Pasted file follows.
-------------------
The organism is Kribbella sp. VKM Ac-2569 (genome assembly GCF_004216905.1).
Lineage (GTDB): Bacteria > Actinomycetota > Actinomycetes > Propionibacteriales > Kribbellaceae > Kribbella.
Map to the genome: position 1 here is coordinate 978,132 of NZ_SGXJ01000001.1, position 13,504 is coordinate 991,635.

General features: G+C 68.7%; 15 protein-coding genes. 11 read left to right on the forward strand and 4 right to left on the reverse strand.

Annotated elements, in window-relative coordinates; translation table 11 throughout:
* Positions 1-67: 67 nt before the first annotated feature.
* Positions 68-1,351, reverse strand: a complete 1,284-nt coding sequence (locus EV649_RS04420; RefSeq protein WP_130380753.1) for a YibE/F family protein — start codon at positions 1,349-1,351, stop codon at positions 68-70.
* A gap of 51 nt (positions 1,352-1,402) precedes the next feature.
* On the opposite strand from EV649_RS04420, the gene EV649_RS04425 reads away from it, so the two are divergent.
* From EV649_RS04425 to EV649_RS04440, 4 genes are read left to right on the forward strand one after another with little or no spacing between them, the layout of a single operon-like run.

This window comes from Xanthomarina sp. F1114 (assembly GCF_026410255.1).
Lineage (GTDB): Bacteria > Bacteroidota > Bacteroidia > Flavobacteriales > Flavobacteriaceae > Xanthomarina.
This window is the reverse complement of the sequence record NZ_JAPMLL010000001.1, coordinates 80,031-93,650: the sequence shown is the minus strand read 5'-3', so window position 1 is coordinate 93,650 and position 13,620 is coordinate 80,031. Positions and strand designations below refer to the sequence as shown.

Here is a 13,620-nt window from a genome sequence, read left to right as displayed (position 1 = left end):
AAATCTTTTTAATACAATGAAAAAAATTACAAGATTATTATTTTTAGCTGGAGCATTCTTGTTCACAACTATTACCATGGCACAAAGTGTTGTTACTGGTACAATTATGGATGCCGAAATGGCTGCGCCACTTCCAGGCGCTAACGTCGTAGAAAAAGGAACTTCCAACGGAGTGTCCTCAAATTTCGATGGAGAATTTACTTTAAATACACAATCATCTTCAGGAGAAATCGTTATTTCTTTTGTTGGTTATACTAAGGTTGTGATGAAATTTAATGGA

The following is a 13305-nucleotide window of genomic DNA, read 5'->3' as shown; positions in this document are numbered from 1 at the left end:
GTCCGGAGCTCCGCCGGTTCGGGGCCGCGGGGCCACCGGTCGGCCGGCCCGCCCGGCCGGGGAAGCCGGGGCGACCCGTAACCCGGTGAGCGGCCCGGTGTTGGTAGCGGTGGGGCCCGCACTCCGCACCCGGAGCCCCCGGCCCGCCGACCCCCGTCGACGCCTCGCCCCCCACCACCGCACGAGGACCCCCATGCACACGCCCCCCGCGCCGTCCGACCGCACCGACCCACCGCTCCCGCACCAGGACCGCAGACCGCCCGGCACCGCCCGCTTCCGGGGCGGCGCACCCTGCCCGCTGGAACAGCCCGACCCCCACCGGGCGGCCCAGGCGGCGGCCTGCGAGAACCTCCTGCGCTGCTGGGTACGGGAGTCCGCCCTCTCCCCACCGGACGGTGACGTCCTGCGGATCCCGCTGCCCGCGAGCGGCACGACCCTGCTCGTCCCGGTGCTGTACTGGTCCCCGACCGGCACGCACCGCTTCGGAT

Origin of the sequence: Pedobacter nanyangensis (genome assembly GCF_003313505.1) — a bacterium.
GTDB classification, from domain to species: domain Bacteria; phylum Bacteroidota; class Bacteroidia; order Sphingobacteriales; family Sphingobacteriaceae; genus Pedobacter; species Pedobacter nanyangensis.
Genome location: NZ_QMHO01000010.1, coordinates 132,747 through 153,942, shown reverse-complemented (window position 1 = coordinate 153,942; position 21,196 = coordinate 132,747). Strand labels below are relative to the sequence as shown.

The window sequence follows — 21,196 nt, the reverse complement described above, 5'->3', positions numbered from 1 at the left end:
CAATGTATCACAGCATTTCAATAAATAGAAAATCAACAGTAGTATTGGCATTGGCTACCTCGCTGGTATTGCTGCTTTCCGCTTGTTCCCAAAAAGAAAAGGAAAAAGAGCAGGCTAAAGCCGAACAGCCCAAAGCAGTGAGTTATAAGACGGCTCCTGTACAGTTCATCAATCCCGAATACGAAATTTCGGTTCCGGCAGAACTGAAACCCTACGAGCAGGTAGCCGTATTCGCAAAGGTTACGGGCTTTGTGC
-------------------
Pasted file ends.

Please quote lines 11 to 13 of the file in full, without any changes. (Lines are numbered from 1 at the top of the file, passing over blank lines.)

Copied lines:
This window comes from Xanthomarina sp. F1114 (assembly GCF_026410255.1).
Lineage (GTDB): Bacteria > Bacteroidota > Bacteroidia > Flavobacteriales > Flavobacteriaceae > Xanthomarina.
This window is the reverse complement of the sequence record NZ_JAPMLL010000001.1, coordinates 80,031-93,650: the sequence shown is the minus strand read 5'-3', so window position 1 is coordinate 93,650 and position 13,620 is coordinate 80,031. Positions and strand designations below refer to the sequence as shown.